Good Not Great

Democrats Worry About Hillary Clinton’s Ground Game

Hillary Clinton has a better ground game than Donald Trump’s, but it still falls far short of the campaign network Democrats in some critical states consider the gold standard: President Obama’s.

Reuters

As Donald Trump pulverized his own Republican Party on Twitter Tuesday afternoon, Congressional Democrats were having a conference call about how the election is shaping up in their states. A recent Wall Street Journal poll not only showed Trump cratering, it also revealed that congressional Democrats had widened their advantage over congressional Republicans to seven points.

But the good vibes stopped when talk turned to Democrats’ get-out-the-vote efforts. “Somebody’s got to talk to the Clinton campaign and get them to do better with it,” one congressman said

Several high-level Democrats who spoke to the Daily Beast are specifically concerned about Democrats’ ground game, which they worry may not be enough to ensure a victory for Clinton and down ballot Democrats in such a tumultuous election year.

The Clinton campaign has vastly outspent the Trump campaign on the air by five to one and boasts a ground game far superior to Trump’s. But in the field especially, Clinton has never measured up to the operation put in place by Barack Obama in 2008 or 2012. Some Democrats worry that just being better than Trump may not be enough for down-ticket Democrats in close races in November.

“I am hearing from people that they are concerned about whether or not were properly or adequately funding our GOTV efforts,” Rep. Jim Clyburn, the third ranking Democrat in the House, said in an interview with the Daily Beast. “I’ve seen some good GOTV plans. On paper they’re great. The question is what about implementation? It’s one thing to see what you need to do, it’s something else to execute.”

Clyburn said he has been traveling extensively for Democratic candidates the country and heard worries about the Democratic ground game in multiple battleground states, including Colorado, where a breakfast with faith leaders turned into conversation about worries over the Democrats’ GOTV effort there.

“I’m really concerned about Florida, Colorado, and Ohio,” Clyburn said. “I just don’t want us to spend all of our money on television, where people are now tuning out commercials, and not do what’s necessary to turn people out.”

Rep. G.K. Butterfield, the chairman of the Congressional Black Caucus, said he has heard similar concerns and is specifically worried about the Clinton campaign’s investment in African American communities. Butterfield noted they could make the difference in a state like his home of North Carolina, which President Obama lost by 14,000 votes in 2012.

“I don’t know why we have been unsuccessful in being able to make the case for a significant investment in grassroots get out the vote,” Butterfield said. “On the Clinton side and on the DSCC side, I’ve been trying to get them to increase their commitment. They have made some investments, but it’s not enough. “

So far, the Clinton campaign has spent about $21 million on television ads in the state, but far less than the $300,000 Butterfield says could turnout 50,000 African American voters there.

“I just want my friends who run national campaigns to know that it is the local communities that get the job done,” he said. “I think there’s an opinion that it’s not a good investment and that opinion is flawed.”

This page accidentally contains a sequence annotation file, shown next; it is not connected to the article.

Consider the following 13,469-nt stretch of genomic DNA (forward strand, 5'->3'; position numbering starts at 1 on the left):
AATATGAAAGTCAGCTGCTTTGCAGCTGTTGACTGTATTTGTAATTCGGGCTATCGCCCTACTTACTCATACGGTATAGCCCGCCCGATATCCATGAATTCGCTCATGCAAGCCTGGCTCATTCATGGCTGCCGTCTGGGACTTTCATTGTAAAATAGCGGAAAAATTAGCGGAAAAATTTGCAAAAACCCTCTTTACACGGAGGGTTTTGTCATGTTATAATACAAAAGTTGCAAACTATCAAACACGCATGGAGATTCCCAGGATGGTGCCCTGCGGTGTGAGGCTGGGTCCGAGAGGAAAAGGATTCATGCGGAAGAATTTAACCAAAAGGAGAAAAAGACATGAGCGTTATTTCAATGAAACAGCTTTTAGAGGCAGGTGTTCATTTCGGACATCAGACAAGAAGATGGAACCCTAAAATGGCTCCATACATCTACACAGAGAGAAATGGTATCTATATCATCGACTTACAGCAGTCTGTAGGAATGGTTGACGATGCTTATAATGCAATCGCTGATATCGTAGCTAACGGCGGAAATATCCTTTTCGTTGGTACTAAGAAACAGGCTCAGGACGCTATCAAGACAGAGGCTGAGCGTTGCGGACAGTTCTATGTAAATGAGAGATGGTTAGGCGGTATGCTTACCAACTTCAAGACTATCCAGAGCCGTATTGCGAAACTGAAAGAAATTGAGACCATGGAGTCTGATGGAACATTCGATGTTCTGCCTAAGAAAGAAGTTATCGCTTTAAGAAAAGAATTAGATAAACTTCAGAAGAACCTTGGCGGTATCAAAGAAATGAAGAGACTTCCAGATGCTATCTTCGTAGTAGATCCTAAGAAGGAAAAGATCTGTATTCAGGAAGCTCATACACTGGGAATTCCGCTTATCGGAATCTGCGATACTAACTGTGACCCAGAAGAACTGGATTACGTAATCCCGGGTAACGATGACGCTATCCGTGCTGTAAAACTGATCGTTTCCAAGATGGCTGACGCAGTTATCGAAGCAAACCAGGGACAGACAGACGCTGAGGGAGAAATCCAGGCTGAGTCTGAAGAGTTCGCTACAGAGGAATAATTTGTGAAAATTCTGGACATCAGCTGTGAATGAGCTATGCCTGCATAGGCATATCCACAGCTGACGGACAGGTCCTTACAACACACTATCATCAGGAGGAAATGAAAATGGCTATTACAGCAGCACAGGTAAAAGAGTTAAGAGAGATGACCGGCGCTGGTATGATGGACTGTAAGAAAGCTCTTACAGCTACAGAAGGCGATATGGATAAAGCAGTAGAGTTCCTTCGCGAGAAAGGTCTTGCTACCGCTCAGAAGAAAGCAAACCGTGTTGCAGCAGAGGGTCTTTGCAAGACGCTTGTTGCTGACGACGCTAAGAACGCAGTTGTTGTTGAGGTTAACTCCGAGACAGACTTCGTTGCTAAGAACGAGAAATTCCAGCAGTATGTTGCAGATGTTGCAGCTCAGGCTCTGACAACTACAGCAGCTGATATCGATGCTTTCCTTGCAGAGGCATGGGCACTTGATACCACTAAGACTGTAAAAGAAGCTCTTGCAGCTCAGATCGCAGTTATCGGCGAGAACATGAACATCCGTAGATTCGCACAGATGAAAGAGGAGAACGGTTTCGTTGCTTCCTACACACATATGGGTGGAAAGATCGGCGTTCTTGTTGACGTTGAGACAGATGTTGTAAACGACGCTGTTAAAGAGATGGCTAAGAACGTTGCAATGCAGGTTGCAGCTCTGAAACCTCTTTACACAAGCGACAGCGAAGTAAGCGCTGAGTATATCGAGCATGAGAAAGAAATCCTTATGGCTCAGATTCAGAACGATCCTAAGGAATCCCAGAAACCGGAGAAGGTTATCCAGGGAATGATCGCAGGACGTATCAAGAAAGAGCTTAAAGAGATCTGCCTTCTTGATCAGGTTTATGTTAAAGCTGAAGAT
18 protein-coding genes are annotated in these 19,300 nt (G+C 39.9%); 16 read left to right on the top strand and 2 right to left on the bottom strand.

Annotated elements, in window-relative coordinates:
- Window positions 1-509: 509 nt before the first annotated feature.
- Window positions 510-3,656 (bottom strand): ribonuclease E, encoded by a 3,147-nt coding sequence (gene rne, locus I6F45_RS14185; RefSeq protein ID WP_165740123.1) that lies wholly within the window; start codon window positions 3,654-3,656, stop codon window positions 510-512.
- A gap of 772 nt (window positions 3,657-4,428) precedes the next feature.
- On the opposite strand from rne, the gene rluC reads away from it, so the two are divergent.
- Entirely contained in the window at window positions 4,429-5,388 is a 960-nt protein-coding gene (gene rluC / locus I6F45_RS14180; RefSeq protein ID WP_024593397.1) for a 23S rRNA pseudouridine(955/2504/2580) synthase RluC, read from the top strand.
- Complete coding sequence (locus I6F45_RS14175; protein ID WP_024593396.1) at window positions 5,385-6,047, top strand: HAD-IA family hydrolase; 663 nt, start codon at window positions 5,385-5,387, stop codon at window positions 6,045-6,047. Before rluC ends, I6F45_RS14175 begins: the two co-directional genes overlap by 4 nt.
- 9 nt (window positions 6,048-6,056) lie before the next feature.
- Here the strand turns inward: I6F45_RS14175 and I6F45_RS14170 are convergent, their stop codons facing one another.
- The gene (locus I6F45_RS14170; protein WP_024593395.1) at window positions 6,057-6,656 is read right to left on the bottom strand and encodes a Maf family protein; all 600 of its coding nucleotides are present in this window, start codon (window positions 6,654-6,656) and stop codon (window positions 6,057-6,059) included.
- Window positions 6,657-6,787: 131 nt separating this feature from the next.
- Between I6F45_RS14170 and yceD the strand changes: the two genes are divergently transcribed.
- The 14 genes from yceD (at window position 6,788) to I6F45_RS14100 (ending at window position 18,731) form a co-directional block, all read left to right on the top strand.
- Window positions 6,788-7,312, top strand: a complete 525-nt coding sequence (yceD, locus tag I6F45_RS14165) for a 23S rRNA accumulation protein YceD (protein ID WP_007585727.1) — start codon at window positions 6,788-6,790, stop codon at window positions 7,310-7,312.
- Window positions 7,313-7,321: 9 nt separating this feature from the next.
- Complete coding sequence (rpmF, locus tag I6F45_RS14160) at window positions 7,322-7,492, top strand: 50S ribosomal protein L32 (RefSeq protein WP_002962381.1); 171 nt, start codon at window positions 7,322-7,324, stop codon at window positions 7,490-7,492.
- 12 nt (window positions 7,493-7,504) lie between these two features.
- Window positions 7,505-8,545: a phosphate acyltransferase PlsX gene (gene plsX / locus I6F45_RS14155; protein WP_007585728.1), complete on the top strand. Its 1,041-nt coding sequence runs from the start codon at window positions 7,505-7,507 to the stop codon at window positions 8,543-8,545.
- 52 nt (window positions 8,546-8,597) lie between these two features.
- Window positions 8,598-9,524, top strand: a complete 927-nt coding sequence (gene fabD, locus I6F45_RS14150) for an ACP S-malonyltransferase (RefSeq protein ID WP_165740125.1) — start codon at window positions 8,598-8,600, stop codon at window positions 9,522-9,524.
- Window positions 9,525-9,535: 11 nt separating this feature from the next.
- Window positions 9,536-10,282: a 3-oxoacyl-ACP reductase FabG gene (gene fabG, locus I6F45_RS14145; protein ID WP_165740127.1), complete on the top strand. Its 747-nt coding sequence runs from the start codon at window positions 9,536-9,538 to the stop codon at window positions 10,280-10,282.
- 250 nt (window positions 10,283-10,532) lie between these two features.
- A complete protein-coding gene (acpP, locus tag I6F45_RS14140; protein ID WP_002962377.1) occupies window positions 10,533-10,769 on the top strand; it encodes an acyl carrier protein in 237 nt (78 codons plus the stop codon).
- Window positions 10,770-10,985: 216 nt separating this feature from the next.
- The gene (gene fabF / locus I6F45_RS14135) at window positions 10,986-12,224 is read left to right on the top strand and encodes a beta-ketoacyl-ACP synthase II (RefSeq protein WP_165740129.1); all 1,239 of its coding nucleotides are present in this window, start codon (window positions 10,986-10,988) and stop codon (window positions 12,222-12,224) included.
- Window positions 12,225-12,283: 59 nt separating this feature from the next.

The good news for Democrats is that the Clinton ground game is vastly superior to Donald Trump’s. A FiveThirtyEight analysis shows that in terms of field offices, the Clinton operation is far outpacing Trump’s. Clinton has 489 field offices nationwide, compared to 207 offices for Trump.

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Clinton’s numbers don’t come close to replicating the Obama operation, which had 789 field offices in 2012. The pattern holds for battleground states. In Florida, Clinton has 68 offices, compared to for 29 Trump, but 103 for Obama. In Virginia, Obama had 61 offices, compared to Clinton’s 27 and Trump’s 11. In Ohio, she has 75, while Trump has 22. Obama had 131 Ohio field office.

“Barack Obama had an army of volunteers in 2012. You could flip a switch and knock on one million doors in Florida in a weekend,” said a Democratic operative involved in GOTV efforts for the party in 2008, 20012, and 2016. “There is no Hillary army. Not even close. In tight races, that matters.”

Democrats outside of the Clinton campaign are putting major cash into efforts to supplement GOTV in must-win states. Democratic mega-donor Tom Steyer gave an additional $15 million, on top of $5 million he’d already sent, to For Our Future, a super PAC focused on expand Democrats’ field operations in Florida, Missouri, Nevada, North Carolina, Ohio, Pennsylvania and Wisconsin.

Amanda Brown, the campaign director, said it is designed to turn out the Obama coalition that voted in 2008 and 2012, but skipped the mid-terms. “Voters who many feared wouldn’t show up this time—unless we met them at the door and talked to them about the issues they were most concerned about.”

A Democrat familiar with the Clinton campaign acknowledged the differences between 2012 and this year, but said some of the changes are designed to help downballot races. “In 2012, there was no coordinated campaign, between the top of the ticket and the bottom,” the source said. “In 2016, they’re on all the literature. When Clinton does an event, they’re all invited and included. It’s a priority.”

As for House Democrats, Majority Leader Nancy Pelosi told the ones on the Tuesday call that she understood the concern about down-ballot races and has shared it with the Clinton campaign. “We have had that conversation with them to say, don’t take anything for granted.”